Hunting For Disease Markers In ‘Junk’ DNA

An international team has developed a speedy new method to analyze thousands of noncoding variants and their links to diseases like diabetes.

AsianScientist (Aug. 30, 2021) – Genetic analysis has just leveled up with a significant speed boost. A new high-throughput technique described in Nature systematically analyzes hundreds of thousands of noncoding genetic variants, revealing their roles in human disease.

Popularly known as ‘junk’ DNA, regions of the genome that do not carry instructions for building proteins are just as linked to disease as the protein-coding genes. By controlling the binding of transcription factors to the coding genes, the noncoding variants can switch genes on or off, affecting protein synthesis and potentially the emergence of healthy or sick conditions.

While scientists are now aware of these functions, it’s proven a long-lasting challenge to pinpoint these noncoding sequences and uncover how exactly they drive diseases like cancer and diabetes. Studies have typically taken two to three years to complete, shedding light on only a few variants at a time.

Together with international collaborators, Dr. Yan Jian from the City University of Hong Kong and China’s Northwest University developed a high-throughput biological assay to accelerate analysis of these noncoding variants. The technique, called single-nucleotide polymorphism evaluation by systematic evolution of ligands by exponential enrichment (SNP-SELEX), rapidly evaluates the binding between the transcription factors and the noncoding DNA sequences.

By analyzing millions of possible interactions in one test, SNP-SELEX lends insight into the strength of binding and how different noncoding variants affect such binding activity. According to the team, all this data can be used to build better disease models, allowing scientists to dissect the genetic mechanisms underlying diseases and identify biomarkers for better therapies.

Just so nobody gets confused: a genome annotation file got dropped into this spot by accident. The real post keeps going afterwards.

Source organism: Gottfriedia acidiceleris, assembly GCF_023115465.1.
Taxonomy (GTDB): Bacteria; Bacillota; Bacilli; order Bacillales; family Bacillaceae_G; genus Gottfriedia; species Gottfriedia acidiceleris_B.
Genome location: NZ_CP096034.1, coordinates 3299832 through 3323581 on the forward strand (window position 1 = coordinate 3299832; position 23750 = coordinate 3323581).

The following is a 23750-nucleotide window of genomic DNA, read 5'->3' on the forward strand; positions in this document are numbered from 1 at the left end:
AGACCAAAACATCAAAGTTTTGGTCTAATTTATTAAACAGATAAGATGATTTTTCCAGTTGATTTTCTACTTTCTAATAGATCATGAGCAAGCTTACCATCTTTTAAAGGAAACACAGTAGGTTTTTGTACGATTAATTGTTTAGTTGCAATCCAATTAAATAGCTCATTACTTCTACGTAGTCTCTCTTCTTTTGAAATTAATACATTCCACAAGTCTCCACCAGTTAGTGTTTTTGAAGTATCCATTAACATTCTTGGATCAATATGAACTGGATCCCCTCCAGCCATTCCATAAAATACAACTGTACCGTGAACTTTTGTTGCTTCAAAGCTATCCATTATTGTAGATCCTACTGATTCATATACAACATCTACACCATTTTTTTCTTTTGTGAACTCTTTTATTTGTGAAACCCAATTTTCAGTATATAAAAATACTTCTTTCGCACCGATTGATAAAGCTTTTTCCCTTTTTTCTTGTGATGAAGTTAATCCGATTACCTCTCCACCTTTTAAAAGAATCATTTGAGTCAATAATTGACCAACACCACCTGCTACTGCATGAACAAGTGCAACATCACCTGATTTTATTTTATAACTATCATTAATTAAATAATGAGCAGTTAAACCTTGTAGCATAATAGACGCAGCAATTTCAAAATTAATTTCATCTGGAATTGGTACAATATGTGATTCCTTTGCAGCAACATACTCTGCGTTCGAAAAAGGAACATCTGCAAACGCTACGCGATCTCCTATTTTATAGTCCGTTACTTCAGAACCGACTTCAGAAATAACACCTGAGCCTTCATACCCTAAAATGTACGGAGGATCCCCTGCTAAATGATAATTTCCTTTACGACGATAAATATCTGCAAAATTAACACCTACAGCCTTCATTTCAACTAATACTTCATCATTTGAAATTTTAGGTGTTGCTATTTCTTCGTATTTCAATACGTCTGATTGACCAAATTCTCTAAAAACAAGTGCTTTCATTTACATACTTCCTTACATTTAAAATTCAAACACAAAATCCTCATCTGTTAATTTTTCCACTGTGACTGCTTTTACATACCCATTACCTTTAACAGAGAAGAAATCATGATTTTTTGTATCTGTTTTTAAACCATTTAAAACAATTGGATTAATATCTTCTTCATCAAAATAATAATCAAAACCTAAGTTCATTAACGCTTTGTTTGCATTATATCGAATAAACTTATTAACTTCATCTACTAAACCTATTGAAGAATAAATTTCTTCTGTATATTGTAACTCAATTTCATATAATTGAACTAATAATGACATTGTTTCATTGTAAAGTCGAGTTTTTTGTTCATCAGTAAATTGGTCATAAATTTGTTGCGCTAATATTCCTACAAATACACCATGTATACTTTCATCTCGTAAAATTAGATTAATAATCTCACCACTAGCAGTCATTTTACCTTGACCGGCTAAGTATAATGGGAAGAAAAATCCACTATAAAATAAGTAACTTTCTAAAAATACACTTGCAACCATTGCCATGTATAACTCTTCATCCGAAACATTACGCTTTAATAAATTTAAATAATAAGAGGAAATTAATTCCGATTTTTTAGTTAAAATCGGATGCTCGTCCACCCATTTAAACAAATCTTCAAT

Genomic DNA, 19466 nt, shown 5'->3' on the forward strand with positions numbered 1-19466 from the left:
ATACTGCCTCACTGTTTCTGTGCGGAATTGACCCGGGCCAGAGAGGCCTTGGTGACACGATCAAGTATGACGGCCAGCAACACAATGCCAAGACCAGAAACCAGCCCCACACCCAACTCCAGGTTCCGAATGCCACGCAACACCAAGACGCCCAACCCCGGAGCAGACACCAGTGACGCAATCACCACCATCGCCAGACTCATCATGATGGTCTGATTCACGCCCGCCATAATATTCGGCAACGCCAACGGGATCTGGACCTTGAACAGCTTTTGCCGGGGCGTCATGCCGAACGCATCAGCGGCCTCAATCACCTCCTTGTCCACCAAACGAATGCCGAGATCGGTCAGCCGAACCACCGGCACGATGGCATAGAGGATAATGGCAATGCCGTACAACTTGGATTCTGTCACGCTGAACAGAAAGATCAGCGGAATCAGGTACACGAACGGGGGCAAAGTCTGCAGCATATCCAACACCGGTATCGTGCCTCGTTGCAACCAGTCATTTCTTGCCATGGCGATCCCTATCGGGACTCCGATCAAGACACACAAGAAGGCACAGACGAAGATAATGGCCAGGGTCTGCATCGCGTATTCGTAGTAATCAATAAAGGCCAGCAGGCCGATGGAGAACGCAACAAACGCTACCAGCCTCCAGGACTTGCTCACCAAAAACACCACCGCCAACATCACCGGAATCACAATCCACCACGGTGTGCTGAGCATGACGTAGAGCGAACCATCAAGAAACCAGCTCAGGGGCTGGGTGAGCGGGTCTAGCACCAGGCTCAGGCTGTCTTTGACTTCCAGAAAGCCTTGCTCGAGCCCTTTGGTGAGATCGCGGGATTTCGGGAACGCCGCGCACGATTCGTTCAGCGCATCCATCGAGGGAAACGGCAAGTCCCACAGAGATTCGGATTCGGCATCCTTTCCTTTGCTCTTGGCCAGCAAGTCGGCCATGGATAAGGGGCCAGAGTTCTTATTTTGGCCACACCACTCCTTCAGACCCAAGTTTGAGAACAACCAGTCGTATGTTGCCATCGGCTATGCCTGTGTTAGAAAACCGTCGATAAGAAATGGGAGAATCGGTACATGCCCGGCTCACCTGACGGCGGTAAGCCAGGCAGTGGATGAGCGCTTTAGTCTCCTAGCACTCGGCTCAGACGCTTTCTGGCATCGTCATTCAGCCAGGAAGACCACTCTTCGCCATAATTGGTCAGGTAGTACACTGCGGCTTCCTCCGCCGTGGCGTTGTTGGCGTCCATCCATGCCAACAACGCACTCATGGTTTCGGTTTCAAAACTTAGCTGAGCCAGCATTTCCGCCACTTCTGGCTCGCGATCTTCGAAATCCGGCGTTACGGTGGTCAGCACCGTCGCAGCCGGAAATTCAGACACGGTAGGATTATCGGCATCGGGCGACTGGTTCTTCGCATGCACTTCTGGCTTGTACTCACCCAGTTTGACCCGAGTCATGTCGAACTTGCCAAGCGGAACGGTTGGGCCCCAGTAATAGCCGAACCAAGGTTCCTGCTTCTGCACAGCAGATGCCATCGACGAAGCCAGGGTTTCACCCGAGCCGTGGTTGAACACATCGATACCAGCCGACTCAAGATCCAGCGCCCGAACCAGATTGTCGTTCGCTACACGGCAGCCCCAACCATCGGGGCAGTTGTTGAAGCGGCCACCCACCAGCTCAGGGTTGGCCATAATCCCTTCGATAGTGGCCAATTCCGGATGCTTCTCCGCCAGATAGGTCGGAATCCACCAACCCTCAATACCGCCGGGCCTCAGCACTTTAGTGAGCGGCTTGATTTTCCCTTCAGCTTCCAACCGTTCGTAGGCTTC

To showcase the SNP-SELEX method at work, the researchers studied variants from regions of the genome linked to type II diabetes. Out of 270 transcription factors and nearly 100,000 variants, they found a noncoding variant that impacted the DNA binding of a transcription factor. Moreover, the SNP-SELEX data showed that these were involved in regulatory mechanisms for fat levels in the blood, leading to a higher risk of diabetes.

For the team, this study is but a snapshot of the capabilities of SNP-SELEX, as they only focused on gene regions linked to one disease. By expanding the method to investigate other areas of the genome, they hope to unravel the molecular mysteries of genetic diseases within a much shorter timeframe.

“Understanding the molecular functions of the noncoding variants will help us find out why people carrying these mutations are more susceptible to genetic diseases. This will help us develop methods or strategies to prevent, to detect or to cure the diseases early,” said Yan.

The article can be found at: Yan et al. (2021) Systematic Analysis of Binding of Transcription Factors to Noncoding Variants.


Source: City University of Hong Kong; Photo: Shutterstock.
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